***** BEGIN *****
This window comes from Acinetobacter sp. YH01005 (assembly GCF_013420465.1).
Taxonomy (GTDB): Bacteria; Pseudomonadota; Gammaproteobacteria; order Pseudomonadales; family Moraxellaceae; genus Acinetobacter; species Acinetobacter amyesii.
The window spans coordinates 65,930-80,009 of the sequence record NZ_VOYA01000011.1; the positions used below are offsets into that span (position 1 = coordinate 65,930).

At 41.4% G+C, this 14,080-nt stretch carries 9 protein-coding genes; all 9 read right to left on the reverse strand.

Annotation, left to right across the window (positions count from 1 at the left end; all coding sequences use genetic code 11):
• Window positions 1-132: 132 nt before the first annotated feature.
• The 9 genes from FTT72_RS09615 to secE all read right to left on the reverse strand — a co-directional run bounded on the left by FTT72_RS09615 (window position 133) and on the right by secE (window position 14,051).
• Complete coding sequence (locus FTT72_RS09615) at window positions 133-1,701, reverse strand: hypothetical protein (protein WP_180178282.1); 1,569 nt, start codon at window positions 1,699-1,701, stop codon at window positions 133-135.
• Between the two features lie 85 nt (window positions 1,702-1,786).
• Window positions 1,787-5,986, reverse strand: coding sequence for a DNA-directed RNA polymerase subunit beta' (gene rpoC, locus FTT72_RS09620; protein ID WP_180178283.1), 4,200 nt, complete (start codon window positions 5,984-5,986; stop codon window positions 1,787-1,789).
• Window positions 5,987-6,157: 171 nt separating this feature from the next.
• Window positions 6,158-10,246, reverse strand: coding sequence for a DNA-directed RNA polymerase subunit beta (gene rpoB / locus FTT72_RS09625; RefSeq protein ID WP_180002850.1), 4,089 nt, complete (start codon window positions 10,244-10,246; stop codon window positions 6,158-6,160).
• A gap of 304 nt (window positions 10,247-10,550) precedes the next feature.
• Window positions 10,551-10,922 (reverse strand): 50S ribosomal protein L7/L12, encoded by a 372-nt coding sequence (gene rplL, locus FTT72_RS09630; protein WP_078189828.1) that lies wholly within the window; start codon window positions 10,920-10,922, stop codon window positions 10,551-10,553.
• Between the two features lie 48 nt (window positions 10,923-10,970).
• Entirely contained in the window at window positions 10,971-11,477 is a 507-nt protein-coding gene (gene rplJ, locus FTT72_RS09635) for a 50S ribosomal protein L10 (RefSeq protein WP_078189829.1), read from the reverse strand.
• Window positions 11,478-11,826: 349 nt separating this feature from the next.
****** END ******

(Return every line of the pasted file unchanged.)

This window comes from Acinetobacter sp. YH01005 (assembly GCF_013420465.1).
Taxonomy (GTDB): Bacteria; Pseudomonadota; Gammaproteobacteria; order Pseudomonadales; family Moraxellaceae; genus Acinetobacter; species Acinetobacter amyesii.
The window spans coordinates 65,930-80,009 of the sequence record NZ_VOYA01000011.1; the positions used below are offsets into that span (position 1 = coordinate 65,930).

At 41.4% G+C, this 14,080-nt stretch carries 9 protein-coding genes; all 9 read right to left on the reverse strand.

Annotation, left to right across the window (positions count from 1 at the left end; all coding sequences use genetic code 11):
• Window positions 1-132: 132 nt before the first annotated feature.
• The 9 genes from FTT72_RS09615 to secE all read right to left on the reverse strand — a co-directional run bounded on the left by FTT72_RS09615 (window position 133) and on the right by secE (window position 14,051).
• Complete coding sequence (locus FTT72_RS09615) at window positions 133-1,701, reverse strand: hypothetical protein (protein WP_180178282.1); 1,569 nt, start codon at window positions 1,699-1,701, stop codon at window positions 133-135.
• Between the two features lie 85 nt (window positions 1,702-1,786).
• Window positions 1,787-5,986, reverse strand: coding sequence for a DNA-directed RNA polymerase subunit beta' (gene rpoC, locus FTT72_RS09620; protein ID WP_180178283.1), 4,200 nt, complete (start codon window positions 5,984-5,986; stop codon window positions 1,787-1,789).
• Window positions 5,987-6,157: 171 nt separating this feature from the next.
• Window positions 6,158-10,246, reverse strand: coding sequence for a DNA-directed RNA polymerase subunit beta (gene rpoB / locus FTT72_RS09625; RefSeq protein ID WP_180002850.1), 4,089 nt, complete (start codon window positions 10,244-10,246; stop codon window positions 6,158-6,160).
• A gap of 304 nt (window positions 10,247-10,550) precedes the next feature.
• Window positions 10,551-10,922 (reverse strand): 50S ribosomal protein L7/L12, encoded by a 372-nt coding sequence (gene rplL, locus FTT72_RS09630; protein WP_078189828.1) that lies wholly within the window; start codon window positions 10,920-10,922, stop codon window positions 10,551-10,553.
• Between the two features lie 48 nt (window positions 10,923-10,970).
• Entirely contained in the window at window positions 10,971-11,477 is a 507-nt protein-coding gene (gene rplJ, locus FTT72_RS09635) for a 50S ribosomal protein L10 (RefSeq protein WP_078189829.1), read from the reverse strand.
• Window positions 11,478-11,826: 349 nt separating this feature from the next.